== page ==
House of Commons Hansard #121 of the 40th Parliament, 3rd Session. (The original version is on Parliament's site.) The word of the day was years.

Topics

Telecommunications Industry
Oral Questions

2:45 p.m.

NDP

Charlie Angus Timmins—James Bay, ON

Mr. Speaker, Canada was once a leader in terms of Internet access, but it has been moving backward for a few years now. The CRTC's decision to allow usage-based Internet billing will send Canada back to the digital stone age.

Will the minister show some leadership and ask the CRTC to review this decision in order to protect consumers?

Telecommunications Industry
Oral Questions

2:45 p.m.

Parry Sound—Muskoka
Ontario

Conservative

Tony Clement Minister of Industry

Mr. Speaker, I agree with the member: this is a very important issue for consumers, for small and medium-sized businesses and for our society's innovators. I will look at this issue as soon as possible.

I will be considering this issue very quickly. I would agree with the hon. member that some very serious issues have been raised.

Telecommunications Industry
Oral Questions

2:45 p.m.

NDP

Charlie Angus Timmins—James Bay, ON

Mr. Speaker, here is the problem. Canada used to be a world leader when it came to Internet access and speed, but under the Tories we have become a digital backwater. It is their record on cellphones, on cable and on the Internet that we get higher prices and less access, more restrictions and less choice.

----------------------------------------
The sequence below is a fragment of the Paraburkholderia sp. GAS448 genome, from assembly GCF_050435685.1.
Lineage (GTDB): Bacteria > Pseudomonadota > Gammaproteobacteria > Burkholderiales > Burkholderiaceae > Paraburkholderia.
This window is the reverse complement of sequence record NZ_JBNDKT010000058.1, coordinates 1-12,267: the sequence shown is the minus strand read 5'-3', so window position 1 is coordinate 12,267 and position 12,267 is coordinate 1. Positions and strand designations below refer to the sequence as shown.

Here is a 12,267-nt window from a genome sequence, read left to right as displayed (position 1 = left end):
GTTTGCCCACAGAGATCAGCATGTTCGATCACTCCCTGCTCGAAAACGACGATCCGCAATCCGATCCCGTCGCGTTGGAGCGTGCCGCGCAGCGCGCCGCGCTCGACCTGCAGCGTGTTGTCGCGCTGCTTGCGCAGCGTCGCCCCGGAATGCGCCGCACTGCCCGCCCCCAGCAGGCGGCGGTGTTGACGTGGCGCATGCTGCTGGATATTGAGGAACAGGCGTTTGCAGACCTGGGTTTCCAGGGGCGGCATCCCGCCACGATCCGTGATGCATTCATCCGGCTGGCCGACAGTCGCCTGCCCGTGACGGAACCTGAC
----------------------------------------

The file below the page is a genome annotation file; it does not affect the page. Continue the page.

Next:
The CRTC decision was clearly aimed at squeezing out the small ISP competitors, but families have been getting squeezed for months and months.

Will the minister send clear instructions to the CRTC that the caps must come off, not just off the small competitors out there but also off every family, business and consumer in Canada so we can make full use of the innovation agenda, the Internet?

Telecommunications Industry
Oral Questions

2:45 p.m.

Parry Sound—Muskoka
Ontario

Conservative

Tony Clement Minister of Industry

Mr. Speaker, the hon. member raises a very important issue and that is why, in our policy-making on this side of the House, we have been for the consumer, for the small businessperson, for the entrepreneur, for the innovator and for the creator. That is what we have done on this side of the House.

What does the hon. member do on the other side of the House? He raises the issue and the spectre of an iPod tax. That is how he protects consumers.

Foreign Affairs
Oral Questions

2:45 p.m.

Bloc

Jean Dorion Longueuil—Pierre-Boucher, QC

Mr. Speaker, the European Union recently decided to freeze the assets of the family of former Tunisian dictator Ben Ali. That was a wise decision, given that the family unscrupulously amassed wealth on the backs of the Tunisian people for decades.

Does the government intend to follow the European Union's example and freeze the Canadian assets of the former Tunisian dictator's family, or will it give the dictator enough time to safely tuck these assets away in a tax haven?